On the morning of January 8, I didn't expect anything out of the ordinary.
During my 24 years as a trauma surgeon in the U.S. Navy, most recently in Afghanistan and Iraq, I treated many soldiers who were torn apart as a result of battlefield injuries.
In addition to my service overseas, I have worked in many trauma centers here in the U.S. Most recently, I trained other surgeons at the Navy Trauma Training Center at Los Angeles County-USC Medical Center. Every day, we would treat so many people with gunshot wounds. Gang warfare, crimes of passion, way too many innocent bystanders, and law enforcement personnel. So many people are shot in the United States that we bring in Navy medical staff to train in the trauma centers so they can get used to treating gunshot wounds before going to war.
After my service in the Navy, when I came back to Tucson to become Chief of Trauma at University Medical Center, I didn't expect to see much that would remind me of the combat zone. Tucson is a peaceful place, not somewhere you expect to see many gunshot wounds. But in reality we see it every day, and especially on January 8, the feeling of being in a combat zone flooded back.
All at once, we were treating eleven patients with gunshot wounds. Despite the best efforts of everyone, six innocent people died that day at the scene and no treatment could have saved those innocent people as they were killed instantly. I am proud of the work by everyone, which helped keep that number from climbing. The outcome could have been worse. But unfortunately, we need to treat people who are shot all the time, all over the United States. When I go to Europe to lecture they often ask me to speak on how to treat patients that were shot. This is because they don't have gunshot wounds in Europe, because they don't have anywhere near our level of gun violence. In Japan and Korea, they have practically no gunshot wounds at all. One fact is true, and undeniable. Where you have guns you will need well-trained trauma surgeons.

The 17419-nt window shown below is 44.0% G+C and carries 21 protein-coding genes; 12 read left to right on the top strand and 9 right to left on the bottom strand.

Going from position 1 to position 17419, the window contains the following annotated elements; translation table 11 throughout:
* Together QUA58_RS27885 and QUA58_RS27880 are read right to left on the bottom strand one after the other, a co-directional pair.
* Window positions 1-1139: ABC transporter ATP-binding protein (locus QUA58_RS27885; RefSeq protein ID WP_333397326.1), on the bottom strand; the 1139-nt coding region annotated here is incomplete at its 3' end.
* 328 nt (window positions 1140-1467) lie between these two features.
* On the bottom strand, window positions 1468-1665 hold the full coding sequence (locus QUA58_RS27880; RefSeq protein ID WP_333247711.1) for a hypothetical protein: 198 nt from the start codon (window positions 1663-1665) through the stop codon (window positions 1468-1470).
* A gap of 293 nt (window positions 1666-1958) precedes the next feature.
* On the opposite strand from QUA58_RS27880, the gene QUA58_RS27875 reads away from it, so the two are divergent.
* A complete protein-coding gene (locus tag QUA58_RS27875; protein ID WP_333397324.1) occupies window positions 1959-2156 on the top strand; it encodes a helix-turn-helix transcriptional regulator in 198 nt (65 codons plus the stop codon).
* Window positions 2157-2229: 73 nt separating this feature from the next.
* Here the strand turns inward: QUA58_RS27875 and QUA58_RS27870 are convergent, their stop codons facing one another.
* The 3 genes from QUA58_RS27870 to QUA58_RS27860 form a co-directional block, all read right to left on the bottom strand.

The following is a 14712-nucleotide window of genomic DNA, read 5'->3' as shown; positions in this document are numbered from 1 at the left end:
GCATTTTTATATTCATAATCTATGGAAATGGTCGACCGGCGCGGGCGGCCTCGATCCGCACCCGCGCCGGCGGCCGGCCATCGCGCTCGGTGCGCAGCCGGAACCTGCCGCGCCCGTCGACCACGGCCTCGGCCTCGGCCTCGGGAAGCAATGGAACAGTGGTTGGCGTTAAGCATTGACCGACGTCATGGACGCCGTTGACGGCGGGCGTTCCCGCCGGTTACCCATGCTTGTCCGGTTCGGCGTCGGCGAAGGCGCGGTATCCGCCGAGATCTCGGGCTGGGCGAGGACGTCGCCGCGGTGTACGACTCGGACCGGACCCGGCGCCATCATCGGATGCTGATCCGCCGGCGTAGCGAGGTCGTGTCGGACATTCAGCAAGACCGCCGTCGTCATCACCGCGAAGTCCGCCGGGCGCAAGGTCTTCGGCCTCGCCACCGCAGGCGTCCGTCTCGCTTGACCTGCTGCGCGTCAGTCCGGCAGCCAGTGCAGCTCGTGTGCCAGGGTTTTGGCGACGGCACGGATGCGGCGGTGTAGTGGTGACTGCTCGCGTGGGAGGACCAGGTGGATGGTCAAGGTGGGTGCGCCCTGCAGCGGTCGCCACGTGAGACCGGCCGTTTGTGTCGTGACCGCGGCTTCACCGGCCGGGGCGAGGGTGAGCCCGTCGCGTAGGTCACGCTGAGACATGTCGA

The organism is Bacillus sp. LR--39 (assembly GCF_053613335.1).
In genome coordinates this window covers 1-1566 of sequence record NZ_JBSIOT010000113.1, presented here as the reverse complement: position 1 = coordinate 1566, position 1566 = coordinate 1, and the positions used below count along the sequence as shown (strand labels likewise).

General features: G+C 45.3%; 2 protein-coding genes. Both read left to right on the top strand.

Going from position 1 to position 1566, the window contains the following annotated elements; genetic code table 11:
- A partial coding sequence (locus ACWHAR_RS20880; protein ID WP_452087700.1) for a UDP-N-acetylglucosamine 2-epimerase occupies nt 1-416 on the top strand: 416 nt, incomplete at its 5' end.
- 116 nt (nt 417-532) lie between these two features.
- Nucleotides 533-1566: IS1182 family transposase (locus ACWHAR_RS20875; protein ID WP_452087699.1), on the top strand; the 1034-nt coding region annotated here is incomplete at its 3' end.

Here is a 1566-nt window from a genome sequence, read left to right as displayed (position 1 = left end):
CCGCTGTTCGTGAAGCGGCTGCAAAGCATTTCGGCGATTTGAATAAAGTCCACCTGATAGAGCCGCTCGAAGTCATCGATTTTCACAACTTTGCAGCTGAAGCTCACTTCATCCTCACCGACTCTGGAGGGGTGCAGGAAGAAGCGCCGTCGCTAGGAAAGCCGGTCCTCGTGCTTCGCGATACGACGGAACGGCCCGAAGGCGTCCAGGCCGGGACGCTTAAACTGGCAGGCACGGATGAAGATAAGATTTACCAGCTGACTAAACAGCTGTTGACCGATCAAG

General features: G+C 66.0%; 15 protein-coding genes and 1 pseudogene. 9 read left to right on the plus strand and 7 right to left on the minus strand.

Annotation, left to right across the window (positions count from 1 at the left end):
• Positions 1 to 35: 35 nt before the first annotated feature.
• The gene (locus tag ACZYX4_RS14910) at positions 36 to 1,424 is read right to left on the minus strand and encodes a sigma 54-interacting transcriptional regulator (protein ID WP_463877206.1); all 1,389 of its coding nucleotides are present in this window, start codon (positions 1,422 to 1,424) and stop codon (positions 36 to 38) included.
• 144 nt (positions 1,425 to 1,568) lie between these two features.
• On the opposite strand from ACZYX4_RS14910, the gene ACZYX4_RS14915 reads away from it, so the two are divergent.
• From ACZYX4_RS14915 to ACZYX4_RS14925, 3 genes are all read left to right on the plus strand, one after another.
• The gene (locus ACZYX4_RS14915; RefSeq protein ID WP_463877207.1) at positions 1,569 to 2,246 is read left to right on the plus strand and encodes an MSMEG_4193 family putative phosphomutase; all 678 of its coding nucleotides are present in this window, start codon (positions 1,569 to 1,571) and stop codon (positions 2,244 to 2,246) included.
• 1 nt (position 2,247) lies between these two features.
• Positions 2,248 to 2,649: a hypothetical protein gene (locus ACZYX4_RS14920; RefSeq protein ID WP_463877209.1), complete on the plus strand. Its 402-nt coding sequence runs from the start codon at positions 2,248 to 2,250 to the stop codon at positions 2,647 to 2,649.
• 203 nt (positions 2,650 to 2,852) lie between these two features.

My hope is that the January 8 tragedy will teach us a lesson, so we can make sense of that ridiculous day, and so we will do everything we can to prevent a similar tragedy from happening again.
So, today I am joining other Arizonans, including several people wounded on January 8, and officials like Pima County Sheriff Clarence Dupnik, former Arizona Attorney General Terry Goddard and former U.S. Senator Dennis DeConcini to support a new plan to fix gun background checks.
For a doctor, an ounce of prevention is always worth more than any cure. Enforcing our laws and screening for unstable people like Jared Loughner, the accused killer, would surely help. I can't see how anyone would argue against that. Innocent people die from gunshot wounds all the time, right here in our country. We have to work to decrease that, don't we?
The plan I am supporting is, in my view, common sense. And it respects the constitutional rights we all share.
It is possible to have a better system that could have stopped people like Loughner, and I would like to be a part of helping to make that a reality.
Fixing these simple gaps in the law could mean the difference between a warzone and just another beautiful, peaceful day -- both here in Tucson and in cities across America.
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